Appeal from a decision of the Unemployment Insurance Appeal Board, filed April 8, 2009, which dismissed claimant's appeal from a decision of the Administrative Law Judge as untimely.
Calendar Date: December 17, 2009
Before: Cardona, P.J., Peters, Lahtinen, Kavanagh and Stein, JJ.
In an initial determination issued by the Department of Labor, claimant was found to be eligible to collect unemployment insurance benefits. The employer objected and, at the conclusion of a hearing at which claimant failed to appear, an Administrative Law Judge (hereinafter ALJ) determined that claimant was disqualified from receiving benefits. Following a hearing after claimant applied to reopen the case, the ALJ granted the application to reopen but ultimately sustained the determination disqualifying claimant from receiving benefits.
More than four months after this decision was rendered, claimant filed her appeal in December 2008. A hearing was thereafter held on the issue of the timeliness of claimant's appeal before the Unemployment Insurance Appeal Board, which concluded that the appeal was untimely and that she failed to present a good cause for the lateness of the appeal. Claimant now appeals.
We affirm. "Labor Law § 621 (1) requires that an appeal to the Board from an ALJ's decision must be made within 20 days of the date the decision is mailed or personally delivered and the statutory time limit is strictly construed" (Matter of Pascarella [New York State Thruway Auth. -- Commissioner of Labor], 59 AD3d 835, 835  [citations omitted]; accord Matter of Averett [Commissioner of Labor], 65 AD3d 1436, 1436-1437 ). Here, the record demonstrates that the ALJ's decision, which specifically advised claimant of the 20-day period in which to bring an appeal, was mailed to claimant on August 4, 2008. Although claimant admitted receiving the decision shortly thereafter, she did not submit her request for an appeal until December 2008. While claimant explained that her delay in appealing was due to confusion as to the impact of the ALJ's decision and whether she needed to appeal, such confusion cannot excuse her failure to comply with the timeliness requirements of Labor Law § 621 (1) (see Matter of Bolden [Commissioner of Labor], 65 AD3d 727, 727 ; Matter of Jowers [Commissioner of Labor], 295 AD2d 734, 734 , lv denied 98 NY2d 614 ). Furthermore, claimant failed to offer any evidence to substantiate her contention that, due to her confusion, she had made a telephone call to the Board and was incorrectly informed that the ALJ had, in fact, determined that she was eligible for benefits. Inasmuch as claimant failed to offer a reasonable excuse for her untimely appeal of the ALJ's decision, we discern no basis upon which to disturb the Board's decision (see Matter of Bolden [Commissioner of Labor], 65 AD3d at 728; Matter of Uwaezuoke [Commissioner of Labor], 57 AD3d 1193, 1194 ).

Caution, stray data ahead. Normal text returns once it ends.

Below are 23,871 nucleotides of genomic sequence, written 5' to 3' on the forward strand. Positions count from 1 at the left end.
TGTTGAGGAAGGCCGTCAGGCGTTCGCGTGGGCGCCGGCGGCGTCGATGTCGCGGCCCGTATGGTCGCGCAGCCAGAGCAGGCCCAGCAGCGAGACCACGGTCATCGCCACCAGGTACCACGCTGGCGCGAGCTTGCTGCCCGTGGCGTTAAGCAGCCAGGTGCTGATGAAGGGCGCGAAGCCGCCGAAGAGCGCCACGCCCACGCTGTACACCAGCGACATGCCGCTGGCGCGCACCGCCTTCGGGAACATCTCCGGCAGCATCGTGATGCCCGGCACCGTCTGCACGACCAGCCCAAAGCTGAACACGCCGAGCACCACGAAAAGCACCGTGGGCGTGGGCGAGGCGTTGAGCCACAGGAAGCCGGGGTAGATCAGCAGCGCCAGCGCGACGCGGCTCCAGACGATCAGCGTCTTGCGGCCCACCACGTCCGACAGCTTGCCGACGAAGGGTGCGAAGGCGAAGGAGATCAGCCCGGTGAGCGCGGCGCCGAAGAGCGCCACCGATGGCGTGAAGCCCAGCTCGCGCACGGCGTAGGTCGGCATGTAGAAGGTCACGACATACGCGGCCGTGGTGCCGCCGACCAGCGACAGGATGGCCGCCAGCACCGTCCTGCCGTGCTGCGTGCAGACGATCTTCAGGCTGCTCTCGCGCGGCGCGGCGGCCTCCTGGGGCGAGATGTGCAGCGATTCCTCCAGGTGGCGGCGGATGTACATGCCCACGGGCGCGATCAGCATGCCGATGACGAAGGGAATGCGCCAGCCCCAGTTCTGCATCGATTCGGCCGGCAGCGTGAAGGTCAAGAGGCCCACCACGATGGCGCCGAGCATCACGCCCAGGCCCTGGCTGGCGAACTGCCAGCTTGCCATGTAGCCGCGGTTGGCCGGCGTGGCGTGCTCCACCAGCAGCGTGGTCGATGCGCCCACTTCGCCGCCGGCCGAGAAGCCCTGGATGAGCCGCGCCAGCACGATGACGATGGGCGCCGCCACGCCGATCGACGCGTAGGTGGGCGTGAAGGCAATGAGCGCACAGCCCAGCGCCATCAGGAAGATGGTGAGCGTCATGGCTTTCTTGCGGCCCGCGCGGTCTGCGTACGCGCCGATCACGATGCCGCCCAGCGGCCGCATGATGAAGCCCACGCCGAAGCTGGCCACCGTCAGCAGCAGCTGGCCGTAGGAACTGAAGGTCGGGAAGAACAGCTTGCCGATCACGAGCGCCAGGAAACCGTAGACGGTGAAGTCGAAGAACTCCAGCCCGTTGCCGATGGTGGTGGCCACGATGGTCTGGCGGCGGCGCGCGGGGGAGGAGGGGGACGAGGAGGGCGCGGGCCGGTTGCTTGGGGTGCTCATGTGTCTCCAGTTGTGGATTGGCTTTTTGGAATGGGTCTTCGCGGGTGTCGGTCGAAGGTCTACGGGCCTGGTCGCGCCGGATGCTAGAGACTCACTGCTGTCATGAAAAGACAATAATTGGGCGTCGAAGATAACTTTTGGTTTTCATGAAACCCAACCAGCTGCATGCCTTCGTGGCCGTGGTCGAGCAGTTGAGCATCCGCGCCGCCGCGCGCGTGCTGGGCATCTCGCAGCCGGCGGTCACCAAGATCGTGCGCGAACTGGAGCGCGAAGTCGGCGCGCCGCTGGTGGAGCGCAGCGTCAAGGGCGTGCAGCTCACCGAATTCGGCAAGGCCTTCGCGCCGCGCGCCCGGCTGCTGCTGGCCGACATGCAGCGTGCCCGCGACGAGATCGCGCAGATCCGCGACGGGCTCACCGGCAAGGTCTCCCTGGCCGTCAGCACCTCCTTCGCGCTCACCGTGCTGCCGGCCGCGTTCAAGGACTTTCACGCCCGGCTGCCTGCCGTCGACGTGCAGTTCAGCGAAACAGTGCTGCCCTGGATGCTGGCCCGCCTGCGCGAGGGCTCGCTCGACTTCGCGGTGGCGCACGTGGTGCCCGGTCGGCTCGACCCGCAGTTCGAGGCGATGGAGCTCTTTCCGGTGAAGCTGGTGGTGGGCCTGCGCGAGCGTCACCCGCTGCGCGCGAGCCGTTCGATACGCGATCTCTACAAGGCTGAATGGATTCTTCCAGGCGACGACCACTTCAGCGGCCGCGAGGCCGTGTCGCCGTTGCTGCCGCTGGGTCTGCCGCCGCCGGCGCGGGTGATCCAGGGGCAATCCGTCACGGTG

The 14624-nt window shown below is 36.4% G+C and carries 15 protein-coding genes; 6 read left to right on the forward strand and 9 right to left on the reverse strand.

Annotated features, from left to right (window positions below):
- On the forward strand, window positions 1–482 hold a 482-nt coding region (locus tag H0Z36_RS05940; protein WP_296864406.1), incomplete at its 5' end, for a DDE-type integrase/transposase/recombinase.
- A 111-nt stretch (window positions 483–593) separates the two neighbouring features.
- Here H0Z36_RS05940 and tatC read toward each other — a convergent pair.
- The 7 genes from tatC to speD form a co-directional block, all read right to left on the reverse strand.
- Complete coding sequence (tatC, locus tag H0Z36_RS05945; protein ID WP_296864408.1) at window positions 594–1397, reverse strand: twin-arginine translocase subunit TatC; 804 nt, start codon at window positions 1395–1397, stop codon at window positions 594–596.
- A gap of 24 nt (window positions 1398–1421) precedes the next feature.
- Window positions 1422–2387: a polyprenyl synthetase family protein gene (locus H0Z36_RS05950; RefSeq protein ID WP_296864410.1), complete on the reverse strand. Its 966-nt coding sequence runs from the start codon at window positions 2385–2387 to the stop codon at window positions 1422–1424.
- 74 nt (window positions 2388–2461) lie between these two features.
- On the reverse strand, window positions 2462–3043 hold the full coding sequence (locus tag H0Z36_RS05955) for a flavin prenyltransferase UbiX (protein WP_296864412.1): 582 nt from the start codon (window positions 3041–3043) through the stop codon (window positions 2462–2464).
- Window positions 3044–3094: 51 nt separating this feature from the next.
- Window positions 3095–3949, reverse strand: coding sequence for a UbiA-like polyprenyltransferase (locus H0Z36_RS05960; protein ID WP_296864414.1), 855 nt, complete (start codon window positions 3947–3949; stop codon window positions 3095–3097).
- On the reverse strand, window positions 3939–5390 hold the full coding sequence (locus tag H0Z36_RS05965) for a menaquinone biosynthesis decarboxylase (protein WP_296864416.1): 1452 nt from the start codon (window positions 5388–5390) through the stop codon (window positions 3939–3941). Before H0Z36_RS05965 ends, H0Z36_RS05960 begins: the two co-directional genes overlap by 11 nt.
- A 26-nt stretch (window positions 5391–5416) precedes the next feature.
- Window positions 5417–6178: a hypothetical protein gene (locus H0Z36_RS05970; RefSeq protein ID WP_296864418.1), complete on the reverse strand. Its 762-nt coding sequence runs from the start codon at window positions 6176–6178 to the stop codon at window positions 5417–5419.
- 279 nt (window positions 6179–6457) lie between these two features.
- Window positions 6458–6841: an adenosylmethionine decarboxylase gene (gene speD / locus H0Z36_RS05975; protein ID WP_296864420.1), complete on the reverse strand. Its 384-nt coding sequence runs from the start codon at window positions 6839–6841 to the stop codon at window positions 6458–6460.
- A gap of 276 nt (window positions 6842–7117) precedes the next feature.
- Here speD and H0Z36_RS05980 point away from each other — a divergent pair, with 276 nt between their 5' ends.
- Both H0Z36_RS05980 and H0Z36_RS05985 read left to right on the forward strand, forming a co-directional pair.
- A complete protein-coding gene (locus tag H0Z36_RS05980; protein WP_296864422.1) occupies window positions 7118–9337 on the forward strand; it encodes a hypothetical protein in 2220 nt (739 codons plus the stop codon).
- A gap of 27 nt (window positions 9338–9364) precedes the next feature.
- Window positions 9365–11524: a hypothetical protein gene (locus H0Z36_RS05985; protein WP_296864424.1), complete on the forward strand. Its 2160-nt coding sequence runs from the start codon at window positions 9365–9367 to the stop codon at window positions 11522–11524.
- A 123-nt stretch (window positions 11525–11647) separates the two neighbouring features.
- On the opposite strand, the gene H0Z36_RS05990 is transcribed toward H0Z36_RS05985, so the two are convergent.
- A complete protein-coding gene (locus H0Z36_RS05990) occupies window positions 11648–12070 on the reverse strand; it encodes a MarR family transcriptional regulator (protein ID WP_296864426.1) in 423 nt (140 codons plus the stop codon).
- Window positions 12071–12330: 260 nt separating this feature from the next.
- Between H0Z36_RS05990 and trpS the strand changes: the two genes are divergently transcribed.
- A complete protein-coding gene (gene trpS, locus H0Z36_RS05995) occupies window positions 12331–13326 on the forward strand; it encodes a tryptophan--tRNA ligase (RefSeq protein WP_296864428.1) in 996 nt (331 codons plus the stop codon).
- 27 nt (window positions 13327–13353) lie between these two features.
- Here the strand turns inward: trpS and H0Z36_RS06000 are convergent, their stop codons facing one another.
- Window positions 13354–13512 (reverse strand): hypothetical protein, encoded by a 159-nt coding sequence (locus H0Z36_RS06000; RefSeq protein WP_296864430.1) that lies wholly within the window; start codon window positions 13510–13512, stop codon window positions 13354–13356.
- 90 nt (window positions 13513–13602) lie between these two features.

Cardona, P.J., Peters, Lahtinen, Kavanagh and Stein, JJ., concur.
ORDERED that the decision is affirmed, without costs.
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